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Fitness Tracker Data Show Longer Covid-19 Effects

Apple Watch and iPhone

(Dariusz Sankowski, Pixabay. https://pixabay.com/photos/iphone-6s-plus-iwatch-apple-white-1032783/)

8 July 2021. Data collected from wearable activity trackers show extended cardiac effects in people with Covid-19 infections, in some cases for several months. A team from the Scripps Research Translational Institute in La Jolla, California report their findings in yesterday’s issue of JAMA Network Open, published by American Medical Association.

Researchers led by Scripps Research Institute epidemiologist Jennifer Radin are seeking insights into longer-term effects of Covid-19 infections from data readily collected on smart watches and fitness trackers. Scripps Research, with the digital health company CareEvolution, started the Detect study, short for Digital Engagement and Tracking for Early Control and Treatment, to see if data collected from wearable devices in real time can alert health authorities to viral disease outbreaks much earlier than current methods.

The Detect study uses CareEvolution’s MyDataHelps app to collect and report data from volunteers wearing activity trackers and smart watches made by Apple, Fitbit, and Garmin. Data compiled by the app’s iOS and Android versions, as reported by Science & Enterprise at the start of the study, include heart rate, activity levels, and sleep, with logs of respiratory symptoms, treatments received, and diagnostic test results.

Initial findings from the Detect study in October 2020 show data from the devices, when combined with symptom reports, can identify characteristic Covid-19 disease symptoms. Data from more than 30,500 participants indicate individuals testing positive for Covid-19, compared to those testing negative, are more likely to report stomach ache, fever and chills, fatigue, difficulty breathing, decrease in taste or smell, cough, and body aches.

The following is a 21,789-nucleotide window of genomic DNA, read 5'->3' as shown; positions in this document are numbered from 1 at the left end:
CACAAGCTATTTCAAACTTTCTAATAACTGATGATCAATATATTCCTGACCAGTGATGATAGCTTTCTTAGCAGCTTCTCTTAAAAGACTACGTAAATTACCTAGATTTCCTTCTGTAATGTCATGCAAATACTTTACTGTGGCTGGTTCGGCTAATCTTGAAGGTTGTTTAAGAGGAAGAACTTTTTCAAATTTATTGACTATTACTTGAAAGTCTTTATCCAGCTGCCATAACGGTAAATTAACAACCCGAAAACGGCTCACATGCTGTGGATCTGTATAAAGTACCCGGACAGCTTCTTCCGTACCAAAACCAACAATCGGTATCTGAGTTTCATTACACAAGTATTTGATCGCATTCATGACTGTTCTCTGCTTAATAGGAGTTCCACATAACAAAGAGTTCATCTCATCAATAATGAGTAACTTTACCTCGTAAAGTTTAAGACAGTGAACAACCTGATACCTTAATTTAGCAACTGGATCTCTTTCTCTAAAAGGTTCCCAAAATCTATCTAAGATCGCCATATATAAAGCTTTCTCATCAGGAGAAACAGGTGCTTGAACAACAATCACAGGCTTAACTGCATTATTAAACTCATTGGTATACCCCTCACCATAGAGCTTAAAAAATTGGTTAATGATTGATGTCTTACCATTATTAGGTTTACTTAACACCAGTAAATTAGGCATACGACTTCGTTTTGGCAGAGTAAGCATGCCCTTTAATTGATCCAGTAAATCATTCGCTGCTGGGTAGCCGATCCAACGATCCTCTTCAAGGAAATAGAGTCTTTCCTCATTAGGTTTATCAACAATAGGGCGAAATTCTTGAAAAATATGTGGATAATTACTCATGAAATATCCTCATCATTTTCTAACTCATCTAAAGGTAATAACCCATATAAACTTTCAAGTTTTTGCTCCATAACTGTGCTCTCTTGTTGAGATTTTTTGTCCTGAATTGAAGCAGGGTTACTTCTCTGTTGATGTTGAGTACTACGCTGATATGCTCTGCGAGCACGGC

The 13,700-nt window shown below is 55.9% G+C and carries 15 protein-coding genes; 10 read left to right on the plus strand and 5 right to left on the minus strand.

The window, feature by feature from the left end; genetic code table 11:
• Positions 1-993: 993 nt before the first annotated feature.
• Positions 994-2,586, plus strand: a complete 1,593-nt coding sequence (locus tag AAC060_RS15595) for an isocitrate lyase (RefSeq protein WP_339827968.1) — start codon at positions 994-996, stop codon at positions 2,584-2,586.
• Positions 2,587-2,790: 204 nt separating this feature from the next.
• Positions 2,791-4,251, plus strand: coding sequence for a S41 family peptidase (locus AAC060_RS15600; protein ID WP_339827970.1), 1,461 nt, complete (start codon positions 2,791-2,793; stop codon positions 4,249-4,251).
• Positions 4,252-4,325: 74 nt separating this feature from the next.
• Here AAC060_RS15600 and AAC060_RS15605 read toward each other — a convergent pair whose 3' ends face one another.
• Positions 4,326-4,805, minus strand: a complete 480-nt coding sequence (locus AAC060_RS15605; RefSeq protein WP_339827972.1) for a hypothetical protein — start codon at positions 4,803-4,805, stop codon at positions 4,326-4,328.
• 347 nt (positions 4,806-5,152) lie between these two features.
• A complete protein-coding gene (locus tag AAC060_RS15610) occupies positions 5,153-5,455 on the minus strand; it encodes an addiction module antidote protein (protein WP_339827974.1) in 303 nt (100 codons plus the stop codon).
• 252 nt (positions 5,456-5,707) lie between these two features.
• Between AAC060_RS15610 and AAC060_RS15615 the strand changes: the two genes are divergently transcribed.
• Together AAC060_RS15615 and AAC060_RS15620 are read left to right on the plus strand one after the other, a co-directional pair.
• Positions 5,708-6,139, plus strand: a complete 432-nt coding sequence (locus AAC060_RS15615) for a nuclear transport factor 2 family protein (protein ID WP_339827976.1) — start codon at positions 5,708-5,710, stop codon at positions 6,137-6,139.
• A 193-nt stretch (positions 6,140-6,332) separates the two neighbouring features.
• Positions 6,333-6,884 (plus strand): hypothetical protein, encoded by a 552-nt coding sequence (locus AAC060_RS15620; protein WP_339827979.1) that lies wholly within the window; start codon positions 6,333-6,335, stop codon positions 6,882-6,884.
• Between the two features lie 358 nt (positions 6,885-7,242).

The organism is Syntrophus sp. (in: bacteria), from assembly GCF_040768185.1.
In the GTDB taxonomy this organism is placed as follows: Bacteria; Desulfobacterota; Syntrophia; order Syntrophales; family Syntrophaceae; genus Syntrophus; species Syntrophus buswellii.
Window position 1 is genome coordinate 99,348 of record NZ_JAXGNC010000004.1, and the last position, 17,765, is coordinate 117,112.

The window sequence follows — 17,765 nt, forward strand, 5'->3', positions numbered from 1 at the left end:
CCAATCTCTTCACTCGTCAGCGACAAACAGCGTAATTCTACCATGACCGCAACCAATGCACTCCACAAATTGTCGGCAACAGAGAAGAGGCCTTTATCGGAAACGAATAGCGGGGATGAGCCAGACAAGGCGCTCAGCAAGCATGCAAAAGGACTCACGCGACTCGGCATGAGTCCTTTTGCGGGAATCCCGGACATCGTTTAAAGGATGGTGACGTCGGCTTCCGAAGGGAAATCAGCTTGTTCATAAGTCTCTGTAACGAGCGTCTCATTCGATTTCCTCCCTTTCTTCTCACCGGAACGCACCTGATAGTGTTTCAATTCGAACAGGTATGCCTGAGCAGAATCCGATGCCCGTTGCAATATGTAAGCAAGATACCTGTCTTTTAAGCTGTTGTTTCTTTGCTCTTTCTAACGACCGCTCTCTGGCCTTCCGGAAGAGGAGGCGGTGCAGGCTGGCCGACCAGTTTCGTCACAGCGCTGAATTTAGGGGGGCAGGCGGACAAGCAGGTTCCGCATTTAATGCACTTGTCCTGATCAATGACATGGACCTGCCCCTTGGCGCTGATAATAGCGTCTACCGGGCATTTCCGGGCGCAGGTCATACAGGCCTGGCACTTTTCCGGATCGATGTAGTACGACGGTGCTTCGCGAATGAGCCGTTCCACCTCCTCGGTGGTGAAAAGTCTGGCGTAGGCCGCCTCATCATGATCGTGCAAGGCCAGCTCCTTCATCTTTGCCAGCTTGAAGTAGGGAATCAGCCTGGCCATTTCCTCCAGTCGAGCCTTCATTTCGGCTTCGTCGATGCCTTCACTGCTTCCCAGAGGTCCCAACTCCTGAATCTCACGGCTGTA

More likely to experience heart rate variations

In the latest set of data, Radin and colleagues look into longer-term effects and recovery from Covid-19 infections reported by wearable devices. The new findings are compiled from 37,146 participants between March 2020 and January 2021. Of those individuals, 875 reported severe respiratory symptoms and underwent Covid-19 testing, with 234 participants testing positive and 641 testing negative. Individuals testing positive and negative had a comparable average age of 45 and about seven in 10 in each group were women.

Results show participants testing positive for Covid-19 are more likely to experience heart rate variations than participants testing negative. On average, those testing positive first show a slower than normal resting heart rate for nine to 15 days, compared to readings at the start of the study, followed by higher than normal heart rate for another 79 days. Activity levels, measured by numbers of steps and sleep quantity, returned to their pre-study levels after about a month — 32 and 24 days respectively.

A smaller number of participants however, 32 or 14 percent, need a much longer period to recover. Resting heart rates for these individuals remained at least five beats per minute higher than before the study for 133 days. Plus, these participants also experienced more characteristic Covid-19 symptoms early on, such as coughing, body aches, and shortness of breath.

“Our data suggest,” says Radin in a Scripps Institute statement, “that the severity of early symptoms and a larger initial resting-heart-rate response to Covid-19 may be a predictor of how long it takes for individuals to physiologically recover from this virus. In the future, with larger sample sizes and more comprehensive participant-reported outcomes, it will be possible to better understand why some people recover faster or differently than others.”

The Detect study is continuing and enrolling new participants. Investigators plan to follow-up on longer-term effects of Covid-19 infections and include other viral diseases, such as influenza.

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